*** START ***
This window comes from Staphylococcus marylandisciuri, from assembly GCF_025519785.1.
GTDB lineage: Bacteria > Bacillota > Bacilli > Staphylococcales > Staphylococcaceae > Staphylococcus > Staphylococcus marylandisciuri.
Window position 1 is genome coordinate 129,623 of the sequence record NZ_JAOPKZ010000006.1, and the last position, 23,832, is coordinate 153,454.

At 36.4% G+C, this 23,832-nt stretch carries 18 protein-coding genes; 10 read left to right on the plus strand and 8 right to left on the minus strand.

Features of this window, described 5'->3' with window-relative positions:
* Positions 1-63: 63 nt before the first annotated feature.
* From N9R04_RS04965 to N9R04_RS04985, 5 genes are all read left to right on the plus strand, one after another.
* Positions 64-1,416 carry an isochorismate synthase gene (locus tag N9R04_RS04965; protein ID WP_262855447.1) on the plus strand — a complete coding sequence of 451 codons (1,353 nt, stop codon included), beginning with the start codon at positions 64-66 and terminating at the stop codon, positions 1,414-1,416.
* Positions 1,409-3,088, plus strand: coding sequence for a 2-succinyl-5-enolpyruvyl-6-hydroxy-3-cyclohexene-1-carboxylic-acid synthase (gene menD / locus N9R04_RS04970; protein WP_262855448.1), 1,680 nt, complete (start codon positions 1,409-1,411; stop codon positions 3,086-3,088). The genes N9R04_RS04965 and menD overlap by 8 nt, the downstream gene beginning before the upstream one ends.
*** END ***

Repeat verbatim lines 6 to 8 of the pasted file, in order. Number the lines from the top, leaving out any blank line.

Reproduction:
* Positions 1-63: 63 nt before the first annotated feature.
* From N9R04_RS04965 to N9R04_RS04985, 5 genes are all read left to right on the plus strand, one after another.
* Positions 64-1,416 carry an isochorismate synthase gene (locus tag N9R04_RS04965; protein ID WP_262855447.1) on the plus strand — a complete coding sequence of 451 codons (1,353 nt, stop codon included), beginning with the start codon at positions 64-66 and terminating at the stop codon, positions 1,414-1,416.